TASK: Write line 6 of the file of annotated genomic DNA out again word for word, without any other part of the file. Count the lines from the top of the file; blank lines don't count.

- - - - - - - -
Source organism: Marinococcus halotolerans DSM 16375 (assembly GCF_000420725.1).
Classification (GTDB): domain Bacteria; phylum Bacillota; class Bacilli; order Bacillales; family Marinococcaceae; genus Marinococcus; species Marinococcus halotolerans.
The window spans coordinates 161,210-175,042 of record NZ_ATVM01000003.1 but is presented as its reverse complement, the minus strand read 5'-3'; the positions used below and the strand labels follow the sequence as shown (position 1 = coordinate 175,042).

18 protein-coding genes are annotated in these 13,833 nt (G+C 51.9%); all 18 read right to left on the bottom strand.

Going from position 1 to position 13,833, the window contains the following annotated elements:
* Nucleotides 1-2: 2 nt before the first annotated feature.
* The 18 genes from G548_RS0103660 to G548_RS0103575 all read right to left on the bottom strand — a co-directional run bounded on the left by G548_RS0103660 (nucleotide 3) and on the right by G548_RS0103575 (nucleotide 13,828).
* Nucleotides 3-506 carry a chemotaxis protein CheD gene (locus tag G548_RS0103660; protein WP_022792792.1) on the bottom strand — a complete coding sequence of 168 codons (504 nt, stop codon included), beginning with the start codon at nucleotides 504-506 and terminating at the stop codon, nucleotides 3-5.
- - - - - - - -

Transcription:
* Nucleotides 1-2: 2 nt before the first annotated feature.